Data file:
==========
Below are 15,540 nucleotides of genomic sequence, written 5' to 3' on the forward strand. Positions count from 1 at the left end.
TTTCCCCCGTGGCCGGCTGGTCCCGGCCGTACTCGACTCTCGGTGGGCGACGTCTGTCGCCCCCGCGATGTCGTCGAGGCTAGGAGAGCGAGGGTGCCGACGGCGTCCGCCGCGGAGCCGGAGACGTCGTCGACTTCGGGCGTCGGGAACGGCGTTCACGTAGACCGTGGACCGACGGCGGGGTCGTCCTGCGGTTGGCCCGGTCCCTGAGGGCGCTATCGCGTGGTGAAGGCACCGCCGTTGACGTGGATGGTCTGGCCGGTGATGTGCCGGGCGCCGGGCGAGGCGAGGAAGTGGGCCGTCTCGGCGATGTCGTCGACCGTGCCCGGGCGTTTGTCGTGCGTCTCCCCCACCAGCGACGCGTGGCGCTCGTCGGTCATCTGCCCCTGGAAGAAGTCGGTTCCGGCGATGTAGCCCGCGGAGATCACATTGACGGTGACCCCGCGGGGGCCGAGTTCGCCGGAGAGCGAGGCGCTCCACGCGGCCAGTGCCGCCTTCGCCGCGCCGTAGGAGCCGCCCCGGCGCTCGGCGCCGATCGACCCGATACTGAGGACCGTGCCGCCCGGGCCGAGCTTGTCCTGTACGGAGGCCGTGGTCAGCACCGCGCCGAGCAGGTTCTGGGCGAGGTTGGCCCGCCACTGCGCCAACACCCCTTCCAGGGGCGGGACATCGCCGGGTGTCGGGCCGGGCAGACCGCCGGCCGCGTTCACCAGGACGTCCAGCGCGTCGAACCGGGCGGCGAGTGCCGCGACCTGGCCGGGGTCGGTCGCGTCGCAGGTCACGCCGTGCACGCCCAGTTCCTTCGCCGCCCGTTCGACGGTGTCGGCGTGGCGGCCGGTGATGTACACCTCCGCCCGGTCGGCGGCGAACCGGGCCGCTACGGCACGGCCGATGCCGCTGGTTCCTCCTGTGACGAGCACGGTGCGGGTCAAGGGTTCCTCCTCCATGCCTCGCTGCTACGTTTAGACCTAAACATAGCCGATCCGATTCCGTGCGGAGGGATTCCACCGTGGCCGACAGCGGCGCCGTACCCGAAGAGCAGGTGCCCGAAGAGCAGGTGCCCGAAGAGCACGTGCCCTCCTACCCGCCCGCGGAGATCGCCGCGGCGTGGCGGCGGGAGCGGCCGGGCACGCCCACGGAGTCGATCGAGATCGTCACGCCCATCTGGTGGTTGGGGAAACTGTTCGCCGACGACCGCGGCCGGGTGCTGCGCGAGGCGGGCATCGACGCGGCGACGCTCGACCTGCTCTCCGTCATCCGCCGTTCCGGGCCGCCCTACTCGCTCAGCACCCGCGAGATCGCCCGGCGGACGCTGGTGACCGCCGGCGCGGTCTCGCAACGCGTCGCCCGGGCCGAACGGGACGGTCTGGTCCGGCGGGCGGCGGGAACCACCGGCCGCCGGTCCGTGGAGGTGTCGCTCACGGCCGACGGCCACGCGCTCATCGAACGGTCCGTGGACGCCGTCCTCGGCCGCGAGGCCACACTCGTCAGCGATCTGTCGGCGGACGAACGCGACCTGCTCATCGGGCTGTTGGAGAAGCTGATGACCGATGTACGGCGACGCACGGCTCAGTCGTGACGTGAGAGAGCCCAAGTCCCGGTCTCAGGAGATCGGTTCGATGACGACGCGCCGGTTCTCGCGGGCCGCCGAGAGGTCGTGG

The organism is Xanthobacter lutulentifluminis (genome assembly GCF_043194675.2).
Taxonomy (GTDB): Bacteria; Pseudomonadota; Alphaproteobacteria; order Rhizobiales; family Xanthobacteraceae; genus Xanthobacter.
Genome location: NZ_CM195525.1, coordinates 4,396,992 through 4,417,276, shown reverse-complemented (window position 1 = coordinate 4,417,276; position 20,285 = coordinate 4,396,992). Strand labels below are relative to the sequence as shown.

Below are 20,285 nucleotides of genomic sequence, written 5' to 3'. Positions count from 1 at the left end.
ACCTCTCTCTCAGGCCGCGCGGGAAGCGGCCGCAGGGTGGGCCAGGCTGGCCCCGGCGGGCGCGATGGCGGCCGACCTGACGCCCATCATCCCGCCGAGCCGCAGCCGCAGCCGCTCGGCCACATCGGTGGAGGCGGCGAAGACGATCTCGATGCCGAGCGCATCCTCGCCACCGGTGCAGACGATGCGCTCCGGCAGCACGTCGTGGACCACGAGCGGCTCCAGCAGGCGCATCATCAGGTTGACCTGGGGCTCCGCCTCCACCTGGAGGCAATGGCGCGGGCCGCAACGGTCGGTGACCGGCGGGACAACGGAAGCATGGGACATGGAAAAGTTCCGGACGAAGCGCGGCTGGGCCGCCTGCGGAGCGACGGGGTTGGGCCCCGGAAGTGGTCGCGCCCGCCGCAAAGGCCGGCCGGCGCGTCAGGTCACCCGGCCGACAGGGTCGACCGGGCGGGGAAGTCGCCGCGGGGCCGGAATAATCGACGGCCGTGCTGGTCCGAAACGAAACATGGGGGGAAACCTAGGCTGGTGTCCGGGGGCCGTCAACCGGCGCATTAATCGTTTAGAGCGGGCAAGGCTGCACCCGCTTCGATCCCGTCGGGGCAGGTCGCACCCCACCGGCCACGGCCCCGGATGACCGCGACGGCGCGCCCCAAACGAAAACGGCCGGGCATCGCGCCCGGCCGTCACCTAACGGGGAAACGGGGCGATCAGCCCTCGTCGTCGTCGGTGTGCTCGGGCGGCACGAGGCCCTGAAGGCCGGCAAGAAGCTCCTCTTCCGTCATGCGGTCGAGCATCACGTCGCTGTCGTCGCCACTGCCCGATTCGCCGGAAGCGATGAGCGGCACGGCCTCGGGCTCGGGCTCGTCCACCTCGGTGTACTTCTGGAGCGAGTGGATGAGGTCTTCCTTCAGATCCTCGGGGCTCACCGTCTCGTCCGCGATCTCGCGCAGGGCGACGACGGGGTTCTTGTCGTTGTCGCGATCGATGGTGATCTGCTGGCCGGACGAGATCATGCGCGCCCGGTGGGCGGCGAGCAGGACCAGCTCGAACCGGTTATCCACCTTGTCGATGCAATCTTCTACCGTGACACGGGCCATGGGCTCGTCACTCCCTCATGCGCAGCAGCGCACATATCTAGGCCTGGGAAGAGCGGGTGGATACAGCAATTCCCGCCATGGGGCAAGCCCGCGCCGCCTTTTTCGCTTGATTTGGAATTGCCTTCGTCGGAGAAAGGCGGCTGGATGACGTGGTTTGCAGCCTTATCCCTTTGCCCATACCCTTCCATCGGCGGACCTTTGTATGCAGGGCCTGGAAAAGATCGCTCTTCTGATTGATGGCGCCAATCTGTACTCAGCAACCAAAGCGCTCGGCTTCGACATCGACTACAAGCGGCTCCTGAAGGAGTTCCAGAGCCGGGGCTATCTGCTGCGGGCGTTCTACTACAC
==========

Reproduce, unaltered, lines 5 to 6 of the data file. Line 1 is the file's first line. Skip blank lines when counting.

Genome location: NZ_CM195525.1, coordinates 4,396,992 through 4,417,276, shown reverse-complemented (window position 1 = coordinate 4,417,276; position 20,285 = coordinate 4,396,992). Strand labels below are relative to the sequence as shown.

Below are 20,285 nucleotides of genomic sequence, written 5' to 3'. Positions count from 1 at the left end.